Let us now examine LTS, which is defined in this paper as the potential temperature difference between 700 mb and the surface. Figure 2c shows that LTS is higher in CTRL than in NSAO during most of the year. Furthermore, the difference in LTS shows a high positive correlation with the concurrent difference in stratocumulus incidence (Fig. 2a). Both start to increase around March and the maximum difference in LTS coincides with the maximum stratocumulus difference. The low value of LTS in NSAO is mostly due to changes at the upper level, as can be seen by comparing the annual temperature cycles at 700 mb and the surface (Figs. 2d and 2e). (Inspection of the terms involved in CTEI yields the same results.) Differences in surface air temperature do not exceed 1 K at any time. This is at least partly due to the constraint placed on surface air temperatures by the prescribed SSTs. In the case of African orography (Richter and Mechoso 2004), however, surface air temperature differences in the Namibian stratocumulus region reached up to 2 K, indicating that there is a potential for greater differences in surface air temperature despite the prescribed SSTs.

We have also tested the statistical significance of the differences in stratocumulus incidence and stability. Figure 2a shows the standard deviation of stratocumulus incidence for each month based on the 20 years and 10 years of simulation in CTRL and NSAO, respectively. Visual inspection of Fig. 2a reveals that the differences between CTRL and NSAO are larger than one standard deviation from May to October. More quantitatively, a Student’s t test shows a 99% significance of the differences during all months except February and March. For LCS, the same test suggests significance at the 99% level from April to September. Differences in LTS are significant from March to December, which is largely due to the differences at the upper level. Thus all of the statistical tests indicate high significance of our results for the period April to September. Even though the integrations are comparatively short, the prescribed climatological SSTs limit the amount of interannual variation and allow for high significance of the results.

To gain more insight into the temperature differences between the two experiments, we examine the thermodynamic budget in the Peruvian stratocumulus region. For this analysis we choose the 850-mb level since it is generally close to (though usually above) the center of the second model layer (since the model uses sigma coordinates, the height of the layers is not fixed with respect to pressure). In pressure coordinates, the thermodynamic budget can be written in the form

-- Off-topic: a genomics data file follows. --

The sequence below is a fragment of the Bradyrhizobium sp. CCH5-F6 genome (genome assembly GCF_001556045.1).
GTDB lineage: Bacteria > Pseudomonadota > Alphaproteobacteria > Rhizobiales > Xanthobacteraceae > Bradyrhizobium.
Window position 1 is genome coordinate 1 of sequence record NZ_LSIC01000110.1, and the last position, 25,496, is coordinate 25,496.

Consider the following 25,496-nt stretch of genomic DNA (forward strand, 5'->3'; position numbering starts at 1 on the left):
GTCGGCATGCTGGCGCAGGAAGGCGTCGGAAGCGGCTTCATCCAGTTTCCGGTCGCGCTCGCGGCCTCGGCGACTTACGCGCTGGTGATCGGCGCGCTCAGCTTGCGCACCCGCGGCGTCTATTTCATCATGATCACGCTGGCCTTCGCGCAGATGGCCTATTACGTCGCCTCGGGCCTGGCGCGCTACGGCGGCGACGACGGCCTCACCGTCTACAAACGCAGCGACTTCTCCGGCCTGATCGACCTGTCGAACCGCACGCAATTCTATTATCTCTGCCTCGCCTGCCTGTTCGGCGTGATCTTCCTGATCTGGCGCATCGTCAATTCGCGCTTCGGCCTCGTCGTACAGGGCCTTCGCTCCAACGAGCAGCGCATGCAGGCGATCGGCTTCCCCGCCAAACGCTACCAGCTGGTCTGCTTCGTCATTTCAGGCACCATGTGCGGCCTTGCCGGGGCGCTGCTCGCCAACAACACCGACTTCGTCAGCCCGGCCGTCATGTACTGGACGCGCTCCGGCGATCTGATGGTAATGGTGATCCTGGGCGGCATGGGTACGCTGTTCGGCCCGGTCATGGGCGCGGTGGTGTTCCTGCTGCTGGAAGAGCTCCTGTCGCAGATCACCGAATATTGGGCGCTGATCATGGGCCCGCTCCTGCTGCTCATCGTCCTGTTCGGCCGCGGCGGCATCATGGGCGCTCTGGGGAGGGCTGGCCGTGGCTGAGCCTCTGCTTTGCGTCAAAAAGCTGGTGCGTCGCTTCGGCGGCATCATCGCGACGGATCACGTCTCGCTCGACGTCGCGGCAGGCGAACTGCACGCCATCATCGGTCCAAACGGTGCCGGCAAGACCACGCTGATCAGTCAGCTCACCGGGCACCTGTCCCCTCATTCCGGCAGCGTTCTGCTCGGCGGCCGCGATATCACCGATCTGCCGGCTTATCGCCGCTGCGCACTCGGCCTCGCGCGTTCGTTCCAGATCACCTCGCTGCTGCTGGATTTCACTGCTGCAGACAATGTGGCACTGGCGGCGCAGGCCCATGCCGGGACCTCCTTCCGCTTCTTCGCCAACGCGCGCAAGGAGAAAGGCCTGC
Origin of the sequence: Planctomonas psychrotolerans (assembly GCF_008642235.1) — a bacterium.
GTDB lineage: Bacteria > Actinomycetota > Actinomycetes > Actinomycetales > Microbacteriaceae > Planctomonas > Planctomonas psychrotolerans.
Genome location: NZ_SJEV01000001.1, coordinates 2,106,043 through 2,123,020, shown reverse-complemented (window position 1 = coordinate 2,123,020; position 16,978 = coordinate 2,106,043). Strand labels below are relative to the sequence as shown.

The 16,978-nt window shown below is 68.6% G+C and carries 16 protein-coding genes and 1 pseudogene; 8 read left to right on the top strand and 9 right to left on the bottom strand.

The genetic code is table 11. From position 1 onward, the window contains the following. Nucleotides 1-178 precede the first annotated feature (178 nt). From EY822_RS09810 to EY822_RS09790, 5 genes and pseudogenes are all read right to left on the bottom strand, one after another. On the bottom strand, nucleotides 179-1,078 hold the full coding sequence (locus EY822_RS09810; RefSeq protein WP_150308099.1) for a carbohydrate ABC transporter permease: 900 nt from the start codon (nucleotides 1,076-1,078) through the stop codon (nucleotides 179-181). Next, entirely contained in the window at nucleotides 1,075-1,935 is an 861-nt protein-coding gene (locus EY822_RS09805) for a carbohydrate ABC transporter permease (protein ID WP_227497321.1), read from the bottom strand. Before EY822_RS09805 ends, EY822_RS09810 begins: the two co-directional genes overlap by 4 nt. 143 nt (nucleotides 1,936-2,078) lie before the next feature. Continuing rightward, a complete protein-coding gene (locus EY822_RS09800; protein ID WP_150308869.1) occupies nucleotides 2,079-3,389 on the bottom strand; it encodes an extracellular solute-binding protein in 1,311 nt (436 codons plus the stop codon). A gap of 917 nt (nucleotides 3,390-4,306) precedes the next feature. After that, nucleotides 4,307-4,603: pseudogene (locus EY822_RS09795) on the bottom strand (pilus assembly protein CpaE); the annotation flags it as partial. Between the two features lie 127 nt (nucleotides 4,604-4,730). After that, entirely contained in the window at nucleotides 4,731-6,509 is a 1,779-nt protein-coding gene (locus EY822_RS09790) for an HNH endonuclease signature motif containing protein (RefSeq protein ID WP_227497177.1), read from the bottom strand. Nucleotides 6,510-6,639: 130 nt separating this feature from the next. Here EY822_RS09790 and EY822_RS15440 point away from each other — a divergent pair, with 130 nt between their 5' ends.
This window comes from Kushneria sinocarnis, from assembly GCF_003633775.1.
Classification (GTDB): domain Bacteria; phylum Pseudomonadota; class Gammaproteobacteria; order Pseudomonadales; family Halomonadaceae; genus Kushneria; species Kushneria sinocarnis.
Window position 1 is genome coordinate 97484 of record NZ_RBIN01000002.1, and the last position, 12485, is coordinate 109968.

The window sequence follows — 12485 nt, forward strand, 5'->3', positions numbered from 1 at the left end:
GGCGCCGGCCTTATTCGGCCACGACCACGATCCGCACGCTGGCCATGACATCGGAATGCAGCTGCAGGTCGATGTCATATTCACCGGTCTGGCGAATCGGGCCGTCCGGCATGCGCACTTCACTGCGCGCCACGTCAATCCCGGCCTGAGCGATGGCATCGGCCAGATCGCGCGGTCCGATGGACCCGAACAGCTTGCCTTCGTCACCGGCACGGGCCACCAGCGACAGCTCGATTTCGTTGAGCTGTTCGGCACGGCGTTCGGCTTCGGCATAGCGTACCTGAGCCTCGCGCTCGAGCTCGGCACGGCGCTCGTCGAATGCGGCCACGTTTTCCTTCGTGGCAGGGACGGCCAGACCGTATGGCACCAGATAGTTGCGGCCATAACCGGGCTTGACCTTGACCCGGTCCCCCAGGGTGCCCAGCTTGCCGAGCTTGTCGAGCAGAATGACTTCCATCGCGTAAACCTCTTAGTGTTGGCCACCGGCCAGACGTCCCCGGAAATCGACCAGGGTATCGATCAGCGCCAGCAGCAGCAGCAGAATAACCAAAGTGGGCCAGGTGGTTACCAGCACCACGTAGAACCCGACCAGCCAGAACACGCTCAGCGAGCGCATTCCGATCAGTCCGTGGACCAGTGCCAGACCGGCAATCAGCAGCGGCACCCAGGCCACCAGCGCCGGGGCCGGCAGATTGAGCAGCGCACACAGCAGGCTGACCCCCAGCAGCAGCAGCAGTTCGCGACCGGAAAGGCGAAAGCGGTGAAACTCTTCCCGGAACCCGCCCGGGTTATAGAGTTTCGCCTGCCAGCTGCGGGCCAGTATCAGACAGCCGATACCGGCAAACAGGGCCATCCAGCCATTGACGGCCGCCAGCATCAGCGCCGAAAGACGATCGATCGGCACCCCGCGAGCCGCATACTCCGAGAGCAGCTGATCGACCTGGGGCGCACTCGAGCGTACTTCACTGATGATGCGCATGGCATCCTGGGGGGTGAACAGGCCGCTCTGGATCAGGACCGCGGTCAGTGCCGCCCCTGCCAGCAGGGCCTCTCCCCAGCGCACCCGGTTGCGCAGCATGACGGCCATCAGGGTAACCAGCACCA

i1520-0469-63-10-2585-e6
where T is temperature, t is time, Q is diabatic heating, cp is the specific heat of dry air at constant pressure, p0 is a constant reference pressure, κ = R/cp, R is the gas constant for dry air, ω = Dp/Dt is vertical p velocity, θ = (p/p0)κT is potential temperature, and v is horizontal velocity. Overbars denote monthly means, while primes denote the departure from monthly means. The left-hand side of Eq. (6) represents the temperature tendency, while the five terms on the right-hand side represent the contributions from diabatic heating, mean vertical temperature advection, mean horizontal temperature advection, vertical temperature advection by transients, and horizontal advection by transients. The annual cycle of these terms is shown in Fig. 3. Diabatic heating in April and May (the months when the difference in stratocumulus incidence starts to increase) is almost identical in the two experiments, but slightly lower in CTRL. The contribution to warming from vertical advection is stronger in CTRL than in NSAO, starting from April and remains so for the rest of the year. Horizontal advection, on the other hand, contributes to cooling in CTRL and to warming in NSAO most of the year. Thus the balance shifts to a stronger positive contribution from vertical advection when mountains are present.

The contribution from transient horizontal advection shown in Fig. 3d is approximately one order of magnitude smaller than the first three terms. Vertical advection by transients (not shown) is another two orders of magnitude smaller. Thus advection by transients does not play an important role in the Peruvian stratocumulus region in the simulation, which is to be expected in the subtropics.

While differences in diabatic heating are small in April and May, they are considerable during other months. This is mostly due to the radiative impact of clouds. In January, the column-integrated cloud amount is higher in CTRL, which leads to less longwave cooling. In July, on the other hand, the free troposphere in CTRL is almost cloud-free, while the PBL is topped by a thick cloud layer. Together with the upward reflected shortwave radiation in CTRL this results in intense radiative cooling above the PBL.